(by Eric Blair)
Franjo Tudjman is a head of state, a Croation patriot, and a Revisionist - recall how Wiesel and his Holocaust Dogma enforcers went ballistic in April '93 when Tudjman showed up in Washington for the ceremony unveiling the Holocaust Museum?
His case is a good illustration of what happens with historical truth is palmed off as being Holocaust heresy.
A small item in a recent issue of the French journal L'Express ["Nazisme banal en Croatie," 2/5/96, p. 18] accuses Franjo Tudjman, the Croatian president, of a kind of revisionist recidivism ["le président croate, Franjo Tudjman, récidive"]. In a tone of muted exasperation, the article notes that Tudjman had barely afforded his scandalized detractors a moment's pause before he again trod on their toes.
An academically trained historian and former Yugoslav army general, Tudjman published figures that drastically reduce the number of inmates said to have been killed at the Jasenovac concentration camp during the Second World War. For decades, the court historians insisted that a minimum of 700,000 prisoners had been executed there; these had been largely Serbs, but also involved several thousand Gypsies and Jews; the L'Express article puts the number killed at somewhere over 500,000. But Tudjman's new figures claim that victims had actually numbered fewer than 40,000.
Even more alarming for his critics was Tudjman's announced intention to turn the site of the old Jasenovac concentration camp into a collective memorial to all the fallen Yugoslav soldiers of the Second World War era, whereÑfor the sake of reconciliationÑfriends and foes, regardless of ideology, would be buried side by side.
To spur on the healing process, Tudjman has also been lobbying for the return of the remains of some of Croatia's most famous sons, including Vladko Macek and Josip Broz Tito, as well as the controversial Croatian wartime leader, Ante Pavelic; the latter headed the Croatian government during the period of German occupation in 1941.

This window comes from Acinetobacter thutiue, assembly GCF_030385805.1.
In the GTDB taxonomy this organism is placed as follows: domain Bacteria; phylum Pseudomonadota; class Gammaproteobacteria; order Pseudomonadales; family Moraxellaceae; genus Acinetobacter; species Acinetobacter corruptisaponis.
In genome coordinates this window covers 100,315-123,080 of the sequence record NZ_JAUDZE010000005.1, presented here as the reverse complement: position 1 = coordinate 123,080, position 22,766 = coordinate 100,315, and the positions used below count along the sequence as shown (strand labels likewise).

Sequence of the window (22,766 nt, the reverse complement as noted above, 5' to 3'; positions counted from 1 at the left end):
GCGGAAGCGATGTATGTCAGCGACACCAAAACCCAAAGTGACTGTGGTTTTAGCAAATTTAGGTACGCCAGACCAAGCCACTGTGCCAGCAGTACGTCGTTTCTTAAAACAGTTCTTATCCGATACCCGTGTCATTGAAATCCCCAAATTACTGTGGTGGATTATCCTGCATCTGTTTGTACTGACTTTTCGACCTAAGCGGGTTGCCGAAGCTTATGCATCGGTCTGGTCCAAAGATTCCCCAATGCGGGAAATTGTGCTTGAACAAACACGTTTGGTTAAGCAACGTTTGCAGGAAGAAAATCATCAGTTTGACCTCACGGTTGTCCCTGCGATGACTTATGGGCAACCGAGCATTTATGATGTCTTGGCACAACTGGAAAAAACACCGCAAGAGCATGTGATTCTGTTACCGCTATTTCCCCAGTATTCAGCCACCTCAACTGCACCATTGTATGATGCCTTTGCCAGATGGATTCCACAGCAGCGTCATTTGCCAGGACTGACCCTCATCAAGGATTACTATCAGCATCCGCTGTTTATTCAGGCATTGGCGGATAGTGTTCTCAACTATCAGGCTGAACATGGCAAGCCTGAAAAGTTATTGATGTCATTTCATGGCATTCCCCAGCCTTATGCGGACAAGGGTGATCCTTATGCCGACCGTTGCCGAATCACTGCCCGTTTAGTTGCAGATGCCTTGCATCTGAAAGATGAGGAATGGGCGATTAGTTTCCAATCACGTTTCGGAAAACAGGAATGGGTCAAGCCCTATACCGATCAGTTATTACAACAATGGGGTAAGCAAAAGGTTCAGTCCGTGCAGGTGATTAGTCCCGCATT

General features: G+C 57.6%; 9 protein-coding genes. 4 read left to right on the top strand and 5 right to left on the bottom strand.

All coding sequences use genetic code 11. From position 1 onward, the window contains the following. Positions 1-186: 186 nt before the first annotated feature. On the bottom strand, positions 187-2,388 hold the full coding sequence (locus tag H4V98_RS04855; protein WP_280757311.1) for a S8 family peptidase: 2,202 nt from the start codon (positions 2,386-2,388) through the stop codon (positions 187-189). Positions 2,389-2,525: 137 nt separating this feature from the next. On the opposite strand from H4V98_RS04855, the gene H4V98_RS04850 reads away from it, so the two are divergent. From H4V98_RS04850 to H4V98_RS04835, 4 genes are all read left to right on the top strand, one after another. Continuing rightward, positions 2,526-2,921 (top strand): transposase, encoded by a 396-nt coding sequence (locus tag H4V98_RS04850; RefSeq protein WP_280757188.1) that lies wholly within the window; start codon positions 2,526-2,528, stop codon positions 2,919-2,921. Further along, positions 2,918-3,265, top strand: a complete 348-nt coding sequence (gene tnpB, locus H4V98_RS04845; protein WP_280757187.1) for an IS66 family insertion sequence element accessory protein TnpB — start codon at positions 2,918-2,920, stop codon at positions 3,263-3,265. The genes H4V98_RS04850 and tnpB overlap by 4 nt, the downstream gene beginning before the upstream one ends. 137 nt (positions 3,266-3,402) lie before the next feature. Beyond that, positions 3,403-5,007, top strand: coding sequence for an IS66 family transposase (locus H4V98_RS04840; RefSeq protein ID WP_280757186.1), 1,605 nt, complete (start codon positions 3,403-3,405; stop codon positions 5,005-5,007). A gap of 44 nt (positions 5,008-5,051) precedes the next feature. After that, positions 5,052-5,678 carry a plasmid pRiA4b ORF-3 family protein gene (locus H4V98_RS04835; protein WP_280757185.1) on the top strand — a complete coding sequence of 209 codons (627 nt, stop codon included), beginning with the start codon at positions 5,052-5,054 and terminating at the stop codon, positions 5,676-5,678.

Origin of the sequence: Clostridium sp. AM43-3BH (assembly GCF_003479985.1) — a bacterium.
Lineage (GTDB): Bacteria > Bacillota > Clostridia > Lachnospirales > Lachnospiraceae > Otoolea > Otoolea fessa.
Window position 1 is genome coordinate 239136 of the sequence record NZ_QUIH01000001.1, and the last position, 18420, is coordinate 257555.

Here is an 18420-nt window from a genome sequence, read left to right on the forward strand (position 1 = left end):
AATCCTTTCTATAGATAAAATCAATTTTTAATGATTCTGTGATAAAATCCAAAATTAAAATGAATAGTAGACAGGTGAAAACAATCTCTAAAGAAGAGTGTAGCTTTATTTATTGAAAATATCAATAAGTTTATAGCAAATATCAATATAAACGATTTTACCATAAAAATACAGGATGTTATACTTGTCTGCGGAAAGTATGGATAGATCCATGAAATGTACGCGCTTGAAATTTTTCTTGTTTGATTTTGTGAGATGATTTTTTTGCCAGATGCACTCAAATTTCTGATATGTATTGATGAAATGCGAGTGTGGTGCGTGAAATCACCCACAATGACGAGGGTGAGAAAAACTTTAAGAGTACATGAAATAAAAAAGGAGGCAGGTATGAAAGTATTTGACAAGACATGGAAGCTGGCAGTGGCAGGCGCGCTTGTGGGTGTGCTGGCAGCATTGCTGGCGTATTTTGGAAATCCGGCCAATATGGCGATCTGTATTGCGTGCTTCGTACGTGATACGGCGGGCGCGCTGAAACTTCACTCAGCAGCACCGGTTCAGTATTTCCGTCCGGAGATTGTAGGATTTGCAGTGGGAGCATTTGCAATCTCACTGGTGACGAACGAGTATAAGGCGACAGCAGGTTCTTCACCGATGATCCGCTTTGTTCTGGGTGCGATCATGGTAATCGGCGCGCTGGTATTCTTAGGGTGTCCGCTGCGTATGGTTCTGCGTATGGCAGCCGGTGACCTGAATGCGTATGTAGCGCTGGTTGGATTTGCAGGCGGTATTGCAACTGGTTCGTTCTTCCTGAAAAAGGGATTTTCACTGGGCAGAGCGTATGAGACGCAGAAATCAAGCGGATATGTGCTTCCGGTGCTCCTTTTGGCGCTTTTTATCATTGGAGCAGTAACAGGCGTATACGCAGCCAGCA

Tudjman has hailed Ante Pavelic as a true Croatian nationalist and patriot, notwithstanding the fact that he may have committed some "errors," by the Croatian president's own admission. To appreciate Tudjman's statement and his effort to rebury Pavelic in Croatian soil, imagine if you will the French president, Jacques Chirac, likewise making some grand symbolic gesture in order to rehabilitate the reputation of Maréchal Pétain.
To be sure, Franjo Tudjman is a not a favourite of the Holocaust Lobby. I would be hardly suprised to learn that the Simon Wiesenthal Center had put his portrait on display in its "Rogues' Gallery" at the Museum of Tolerance in Los Angeles. Certainly, he has said things in the past that would not have endeared him to the rabbis who run the SWC.
Tudjman on the Holocaust: "With regard to Jews, I'm inclined to agree with those scholars in the world who say that the figure of six million is exaggerated" [The New Republic, Jan. 20, 1992, p. 5].
Tudjman on the Israelis: "...the Jewish people soon afterward [i.e., after the Second World War] became so brutal and conducted a genocidal policy towards the Palestinians that they can rightly be defined as Judeo-Nazis."
Because of such bold statements, among other reasons, Franjo Tudjman's presence was vociferously denounced by many Holocaust lobbyists, beginning with Elie Wiesel, when the Croatian leader showed up in Washington to take part in ceremonies marking the opening of the U.S. Holocaust Museum in April, 1993.
As I said, I do not know whether Tudjman's portrait hangs in the "Rogues' Gallery" at the Wiesenthal Center's Museum of Tolerance, but I have no doubt it soon will be should he continue showing signs of a revisionist recidivism.
May 24, 1996